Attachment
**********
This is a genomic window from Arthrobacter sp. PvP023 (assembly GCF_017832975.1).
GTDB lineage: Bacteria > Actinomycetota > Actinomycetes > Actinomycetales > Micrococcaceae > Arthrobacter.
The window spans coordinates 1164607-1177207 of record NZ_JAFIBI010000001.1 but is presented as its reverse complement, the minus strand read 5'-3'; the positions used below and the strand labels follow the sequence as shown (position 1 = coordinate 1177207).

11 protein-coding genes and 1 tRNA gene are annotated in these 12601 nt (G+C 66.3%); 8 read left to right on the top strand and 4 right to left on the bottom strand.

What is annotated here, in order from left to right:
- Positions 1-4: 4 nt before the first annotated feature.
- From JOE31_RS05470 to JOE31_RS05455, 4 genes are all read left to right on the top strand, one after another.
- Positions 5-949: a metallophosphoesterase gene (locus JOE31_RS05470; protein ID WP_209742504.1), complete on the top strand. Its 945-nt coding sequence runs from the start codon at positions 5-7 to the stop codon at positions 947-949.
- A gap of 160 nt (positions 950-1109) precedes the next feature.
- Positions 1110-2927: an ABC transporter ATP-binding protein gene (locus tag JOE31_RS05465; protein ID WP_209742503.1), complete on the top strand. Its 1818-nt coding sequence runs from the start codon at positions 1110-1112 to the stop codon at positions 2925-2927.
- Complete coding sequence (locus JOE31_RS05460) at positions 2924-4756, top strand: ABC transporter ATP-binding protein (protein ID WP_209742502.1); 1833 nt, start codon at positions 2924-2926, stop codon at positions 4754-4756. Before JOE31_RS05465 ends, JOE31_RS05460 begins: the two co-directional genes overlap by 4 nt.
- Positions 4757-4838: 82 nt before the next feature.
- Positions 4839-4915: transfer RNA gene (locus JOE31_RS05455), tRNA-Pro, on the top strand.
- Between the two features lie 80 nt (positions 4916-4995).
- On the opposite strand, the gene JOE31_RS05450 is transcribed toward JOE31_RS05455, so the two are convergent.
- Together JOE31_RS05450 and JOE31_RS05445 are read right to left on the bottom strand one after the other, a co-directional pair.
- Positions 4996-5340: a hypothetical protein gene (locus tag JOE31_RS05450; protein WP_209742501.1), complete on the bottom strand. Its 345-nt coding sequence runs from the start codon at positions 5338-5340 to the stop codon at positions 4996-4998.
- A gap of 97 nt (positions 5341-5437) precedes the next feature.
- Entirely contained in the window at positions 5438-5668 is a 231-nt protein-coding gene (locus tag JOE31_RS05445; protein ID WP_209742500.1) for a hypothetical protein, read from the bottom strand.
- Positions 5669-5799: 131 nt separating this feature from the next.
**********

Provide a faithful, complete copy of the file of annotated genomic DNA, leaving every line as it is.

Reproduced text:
This is a genomic window from Arthrobacter sp. PvP023 (assembly GCF_017832975.1).
GTDB lineage: Bacteria > Actinomycetota > Actinomycetes > Actinomycetales > Micrococcaceae > Arthrobacter.
The window spans coordinates 1164607-1177207 of record NZ_JAFIBI010000001.1 but is presented as its reverse complement, the minus strand read 5'-3'; the positions used below and the strand labels follow the sequence as shown (position 1 = coordinate 1177207).

11 protein-coding genes and 1 tRNA gene are annotated in these 12601 nt (G+C 66.3%); 8 read left to right on the top strand and 4 right to left on the bottom strand.

What is annotated here, in order from left to right:
- Positions 1-4: 4 nt before the first annotated feature.
- From JOE31_RS05470 to JOE31_RS05455, 4 genes are all read left to right on the top strand, one after another.
- Positions 5-949: a metallophosphoesterase gene (locus JOE31_RS05470; protein ID WP_209742504.1), complete on the top strand. Its 945-nt coding sequence runs from the start codon at positions 5-7 to the stop codon at positions 947-949.
- A gap of 160 nt (positions 950-1109) precedes the next feature.
- Positions 1110-2927: an ABC transporter ATP-binding protein gene (locus tag JOE31_RS05465; protein ID WP_209742503.1), complete on the top strand. Its 1818-nt coding sequence runs from the start codon at positions 1110-1112 to the stop codon at positions 2925-2927.
- Complete coding sequence (locus JOE31_RS05460) at positions 2924-4756, top strand: ABC transporter ATP-binding protein (protein ID WP_209742502.1); 1833 nt, start codon at positions 2924-2926, stop codon at positions 4754-4756. Before JOE31_RS05465 ends, JOE31_RS05460 begins: the two co-directional genes overlap by 4 nt.
- Positions 4757-4838: 82 nt before the next feature.
- Positions 4839-4915: transfer RNA gene (locus JOE31_RS05455), tRNA-Pro, on the top strand.
- Between the two features lie 80 nt (positions 4916-4995).
- On the opposite strand, the gene JOE31_RS05450 is transcribed toward JOE31_RS05455, so the two are convergent.
- Together JOE31_RS05450 and JOE31_RS05445 are read right to left on the bottom strand one after the other, a co-directional pair.
- Positions 4996-5340: a hypothetical protein gene (locus tag JOE31_RS05450; protein WP_209742501.1), complete on the bottom strand. Its 345-nt coding sequence runs from the start codon at positions 5338-5340 to the stop codon at positions 4996-4998.
- A gap of 97 nt (positions 5341-5437) precedes the next feature.
- Entirely contained in the window at positions 5438-5668 is a 231-nt protein-coding gene (locus tag JOE31_RS05445; protein ID WP_209742500.1) for a hypothetical protein, read from the bottom strand.
- Positions 5669-5799: 131 nt separating this feature from the next.